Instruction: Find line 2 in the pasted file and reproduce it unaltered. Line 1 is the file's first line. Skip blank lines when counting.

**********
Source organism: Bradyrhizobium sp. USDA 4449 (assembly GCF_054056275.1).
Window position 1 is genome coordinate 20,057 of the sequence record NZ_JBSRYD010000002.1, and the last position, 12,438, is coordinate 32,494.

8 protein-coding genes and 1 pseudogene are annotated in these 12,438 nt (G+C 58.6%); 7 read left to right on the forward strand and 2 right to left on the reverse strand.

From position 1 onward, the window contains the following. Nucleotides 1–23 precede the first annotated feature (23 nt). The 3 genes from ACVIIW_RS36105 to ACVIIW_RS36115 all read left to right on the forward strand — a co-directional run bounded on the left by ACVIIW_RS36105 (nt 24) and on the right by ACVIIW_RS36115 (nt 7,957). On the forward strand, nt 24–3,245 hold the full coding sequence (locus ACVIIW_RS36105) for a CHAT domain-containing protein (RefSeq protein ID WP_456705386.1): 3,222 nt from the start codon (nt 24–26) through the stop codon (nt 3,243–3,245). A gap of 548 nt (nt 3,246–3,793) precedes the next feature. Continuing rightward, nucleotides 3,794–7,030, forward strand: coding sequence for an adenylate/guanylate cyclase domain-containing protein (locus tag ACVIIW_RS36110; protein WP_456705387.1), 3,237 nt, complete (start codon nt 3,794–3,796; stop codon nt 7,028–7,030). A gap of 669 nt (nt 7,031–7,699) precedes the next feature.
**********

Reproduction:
Window position 1 is genome coordinate 20,057 of the sequence record NZ_JBSRYD010000002.1, and the last position, 12,438, is coordinate 32,494.